Additionally, it is apparent that the conduct of counsel fell within a wide range of reasonable professional assistance, Strickland v. Washington, 466 U.S. 668, 689 (1984), and counsel's performance did not prejudice the movant's defense, id. at 692-94. Considering all the circumstances and refraining from engaging in hindsight or second-guessing counsel's strategic decisions, the court finds that the record belies the movant's claims and no violation of the movant's constitutional right to counsel occurred. Counsel need not pursue meritless claims, and, if the movant had elected to pursue them, it is highly likely that he would have received a higher sentence because the court had great concern about the movant's lack of respect for the law. The movant's own illegal conduct determined his criminal history category, and such criminal history category is not in any way overstated. So, in reality, the movant benefitted tremendously by the representation provided by counsel. Indeed, counsel successfully argued for a sentence at the bottom of the applicable advisory guideline range. Moreover, the movant's assertions as to what counsel did or failed to do would not have changed the outcome. This is especially so because there are no valid bases to object to the movant's criminal history category.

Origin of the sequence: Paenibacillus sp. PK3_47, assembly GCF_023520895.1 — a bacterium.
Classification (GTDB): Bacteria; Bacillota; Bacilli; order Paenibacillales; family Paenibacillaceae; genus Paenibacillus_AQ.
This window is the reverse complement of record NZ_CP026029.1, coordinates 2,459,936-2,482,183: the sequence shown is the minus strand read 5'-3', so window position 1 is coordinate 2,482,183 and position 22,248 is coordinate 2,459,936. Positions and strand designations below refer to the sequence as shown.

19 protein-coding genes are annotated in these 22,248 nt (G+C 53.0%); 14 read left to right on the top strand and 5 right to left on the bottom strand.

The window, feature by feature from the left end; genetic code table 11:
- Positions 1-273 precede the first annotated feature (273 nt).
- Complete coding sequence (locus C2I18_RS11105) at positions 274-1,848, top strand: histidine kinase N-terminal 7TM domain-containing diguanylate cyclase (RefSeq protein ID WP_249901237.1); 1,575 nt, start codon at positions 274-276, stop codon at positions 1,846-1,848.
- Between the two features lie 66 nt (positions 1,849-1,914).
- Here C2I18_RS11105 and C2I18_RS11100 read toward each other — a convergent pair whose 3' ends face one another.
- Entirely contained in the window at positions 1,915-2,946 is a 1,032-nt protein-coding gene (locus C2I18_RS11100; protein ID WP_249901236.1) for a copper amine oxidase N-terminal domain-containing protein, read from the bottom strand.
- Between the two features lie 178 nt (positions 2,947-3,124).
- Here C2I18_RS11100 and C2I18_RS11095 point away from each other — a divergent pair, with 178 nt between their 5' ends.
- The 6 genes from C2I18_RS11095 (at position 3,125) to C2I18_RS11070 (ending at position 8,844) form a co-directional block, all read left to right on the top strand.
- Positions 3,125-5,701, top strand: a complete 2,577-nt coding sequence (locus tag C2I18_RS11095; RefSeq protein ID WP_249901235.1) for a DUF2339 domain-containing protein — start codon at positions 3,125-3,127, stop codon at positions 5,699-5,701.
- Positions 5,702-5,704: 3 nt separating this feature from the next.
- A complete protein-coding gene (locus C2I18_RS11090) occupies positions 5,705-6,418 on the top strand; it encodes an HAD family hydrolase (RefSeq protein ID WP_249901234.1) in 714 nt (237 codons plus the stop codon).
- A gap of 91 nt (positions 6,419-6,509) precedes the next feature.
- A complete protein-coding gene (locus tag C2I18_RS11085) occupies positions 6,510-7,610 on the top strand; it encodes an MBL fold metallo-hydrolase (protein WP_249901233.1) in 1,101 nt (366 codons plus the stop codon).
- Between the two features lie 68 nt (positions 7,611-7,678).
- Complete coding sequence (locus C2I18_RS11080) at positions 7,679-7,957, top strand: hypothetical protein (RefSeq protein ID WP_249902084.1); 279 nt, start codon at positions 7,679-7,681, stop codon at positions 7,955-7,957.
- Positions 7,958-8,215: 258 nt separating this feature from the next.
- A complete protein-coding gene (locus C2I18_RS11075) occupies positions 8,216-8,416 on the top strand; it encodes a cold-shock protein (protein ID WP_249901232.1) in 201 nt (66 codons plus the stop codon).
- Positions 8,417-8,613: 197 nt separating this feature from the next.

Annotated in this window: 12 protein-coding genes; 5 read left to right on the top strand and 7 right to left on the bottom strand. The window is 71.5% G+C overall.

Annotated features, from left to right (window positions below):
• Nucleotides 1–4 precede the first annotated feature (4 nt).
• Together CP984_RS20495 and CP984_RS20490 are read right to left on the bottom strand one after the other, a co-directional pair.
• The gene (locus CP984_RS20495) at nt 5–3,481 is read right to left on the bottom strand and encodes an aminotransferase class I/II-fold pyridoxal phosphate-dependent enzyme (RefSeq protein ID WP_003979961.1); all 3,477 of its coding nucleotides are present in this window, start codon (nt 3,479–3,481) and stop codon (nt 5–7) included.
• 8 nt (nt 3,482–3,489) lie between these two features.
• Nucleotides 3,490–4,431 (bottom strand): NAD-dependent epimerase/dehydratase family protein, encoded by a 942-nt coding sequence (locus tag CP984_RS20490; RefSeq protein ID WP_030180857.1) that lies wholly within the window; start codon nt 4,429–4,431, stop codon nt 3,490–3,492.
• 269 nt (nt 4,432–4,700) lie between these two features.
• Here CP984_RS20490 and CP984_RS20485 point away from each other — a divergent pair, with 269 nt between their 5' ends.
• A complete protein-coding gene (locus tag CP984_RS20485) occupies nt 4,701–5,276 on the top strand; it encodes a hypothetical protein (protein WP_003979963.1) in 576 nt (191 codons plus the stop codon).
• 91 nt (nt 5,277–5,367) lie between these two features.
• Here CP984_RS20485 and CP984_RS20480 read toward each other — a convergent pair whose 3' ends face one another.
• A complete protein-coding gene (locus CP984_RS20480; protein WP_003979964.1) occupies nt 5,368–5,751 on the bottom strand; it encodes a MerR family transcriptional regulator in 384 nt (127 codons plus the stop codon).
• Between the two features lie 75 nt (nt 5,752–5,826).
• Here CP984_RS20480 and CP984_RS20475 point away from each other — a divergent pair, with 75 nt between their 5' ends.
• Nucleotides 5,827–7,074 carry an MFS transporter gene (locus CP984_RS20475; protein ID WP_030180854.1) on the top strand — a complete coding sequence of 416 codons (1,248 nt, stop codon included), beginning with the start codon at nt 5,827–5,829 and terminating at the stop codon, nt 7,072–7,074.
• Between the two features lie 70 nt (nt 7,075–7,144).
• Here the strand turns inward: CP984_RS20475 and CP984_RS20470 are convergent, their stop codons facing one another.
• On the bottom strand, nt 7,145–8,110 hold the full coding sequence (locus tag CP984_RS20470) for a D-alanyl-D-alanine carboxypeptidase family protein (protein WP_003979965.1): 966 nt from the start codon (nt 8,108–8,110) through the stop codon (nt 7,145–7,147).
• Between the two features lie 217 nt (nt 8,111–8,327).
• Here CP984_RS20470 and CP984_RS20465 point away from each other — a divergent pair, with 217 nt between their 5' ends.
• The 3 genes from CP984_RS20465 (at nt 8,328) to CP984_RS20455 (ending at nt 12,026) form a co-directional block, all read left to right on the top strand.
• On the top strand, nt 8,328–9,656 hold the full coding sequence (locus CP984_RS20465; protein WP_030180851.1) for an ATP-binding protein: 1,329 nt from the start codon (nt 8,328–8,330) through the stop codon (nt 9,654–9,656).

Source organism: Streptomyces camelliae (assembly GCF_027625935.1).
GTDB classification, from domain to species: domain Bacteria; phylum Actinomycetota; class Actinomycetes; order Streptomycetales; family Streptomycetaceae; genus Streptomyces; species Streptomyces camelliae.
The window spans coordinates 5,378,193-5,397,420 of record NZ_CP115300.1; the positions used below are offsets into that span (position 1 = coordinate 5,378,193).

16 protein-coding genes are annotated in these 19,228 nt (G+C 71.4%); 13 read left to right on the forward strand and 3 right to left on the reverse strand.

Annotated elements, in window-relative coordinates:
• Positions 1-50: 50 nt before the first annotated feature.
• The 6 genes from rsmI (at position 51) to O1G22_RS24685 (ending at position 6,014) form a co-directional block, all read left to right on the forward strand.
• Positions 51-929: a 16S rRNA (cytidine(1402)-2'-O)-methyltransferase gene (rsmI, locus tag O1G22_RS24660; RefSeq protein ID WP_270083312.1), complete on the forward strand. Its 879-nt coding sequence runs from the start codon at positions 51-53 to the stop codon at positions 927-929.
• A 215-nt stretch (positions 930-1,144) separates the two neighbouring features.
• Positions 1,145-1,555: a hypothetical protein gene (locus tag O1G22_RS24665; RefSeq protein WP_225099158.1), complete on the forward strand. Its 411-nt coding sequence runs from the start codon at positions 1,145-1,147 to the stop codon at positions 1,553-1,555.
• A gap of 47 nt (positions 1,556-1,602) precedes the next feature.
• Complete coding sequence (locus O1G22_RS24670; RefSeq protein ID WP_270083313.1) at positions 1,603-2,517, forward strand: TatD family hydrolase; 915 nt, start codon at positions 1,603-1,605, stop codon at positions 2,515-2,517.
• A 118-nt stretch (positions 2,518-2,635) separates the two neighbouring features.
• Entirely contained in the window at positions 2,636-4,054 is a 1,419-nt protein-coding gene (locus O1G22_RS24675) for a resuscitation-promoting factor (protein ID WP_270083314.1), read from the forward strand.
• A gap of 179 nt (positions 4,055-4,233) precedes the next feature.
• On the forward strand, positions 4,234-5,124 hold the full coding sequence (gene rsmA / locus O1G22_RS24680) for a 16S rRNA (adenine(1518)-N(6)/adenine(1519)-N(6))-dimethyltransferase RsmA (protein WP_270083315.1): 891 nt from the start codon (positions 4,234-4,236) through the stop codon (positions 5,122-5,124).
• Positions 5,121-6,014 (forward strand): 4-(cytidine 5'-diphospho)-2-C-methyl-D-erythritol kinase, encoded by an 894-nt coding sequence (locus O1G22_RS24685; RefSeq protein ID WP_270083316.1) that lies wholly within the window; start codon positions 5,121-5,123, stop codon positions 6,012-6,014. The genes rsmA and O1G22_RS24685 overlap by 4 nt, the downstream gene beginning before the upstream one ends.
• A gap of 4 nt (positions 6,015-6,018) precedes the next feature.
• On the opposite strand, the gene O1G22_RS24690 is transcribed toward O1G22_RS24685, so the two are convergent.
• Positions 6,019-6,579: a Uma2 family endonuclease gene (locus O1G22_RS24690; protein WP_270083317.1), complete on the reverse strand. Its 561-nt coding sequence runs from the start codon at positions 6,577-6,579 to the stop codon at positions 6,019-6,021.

In light of the record, it appears that the movant is knowingly making false statements to obtain relief. The indictment only charged the movant with one crime, that is, distributing crack, and the penalty for committing such crime subjected the movant to a minimum sentence of five years. A sentence of 57 months imprisonment was never plausible in light of the mandatory minimum sentence that the movant faced. It makes no difference whatsoever that the movant wanted counsel to convey to the government that he would be willing to plead guilty to something that would subject him to a sentence around 57 months imprisonment. This is so because the government must accept the terms included in any plea agreement. Further, it is apparent that counsel obtained a plea agreement as the movant directed him to do. The parties' plea agreement clearly addresses the minimum sentence that the movant faced, and, it would not have been difficult to conclude from such agreement that, at a minimum, the movant's advisory sentencing guideline range was 60 to 71 months imprisonment based on a total adjusted offense level of 23, which takes into account acceptance of responsibility, and a criminal history category of at least III. In addition, contrary to the movant's averment, he never pleaded guilty to an offense that guaranteed he would only serve 57 months imprisonment. The Rule 11 letter, the report and recommendation to accept the guilty plea and the offense conduct statement all reference the mandatory minimum sentence of 60 months imprisonment. Considering that neither offense level 26 nor offense level 23 include a starting point of 77 months imprisonment and moving from 57 months imprisonment to 84 months imprisonment is an increase of 27 months imprisonment, it is difficult to comprehend the movant's allegation that he was upset because he pleaded guilty to terms that required him to serve 57 months imprisonment but then faced an additional 20 months as a result of an enhancement. Based on the pre-sentence investigation report and counsel's discussion of it with the movant, it is clear that the movant knew a sentence of seven years or 84 months imprisonment was possible and very likely in light of the number of criminal history points that he had. At the time of sentencing, the movant maintained his guilt, and the court arrived at an advisory guideline range of 84 to 105 months imprisonment based on a total adjusted offense level of 23 and a criminal history category of V. The movant acknowledged his extensive criminal history, did not object to any sentencing enhancement and received a sentence at the low end of the applicable guideline range. In light of his plea, his stipulations and his statements, the court finds that the movant's allegations are frivolous.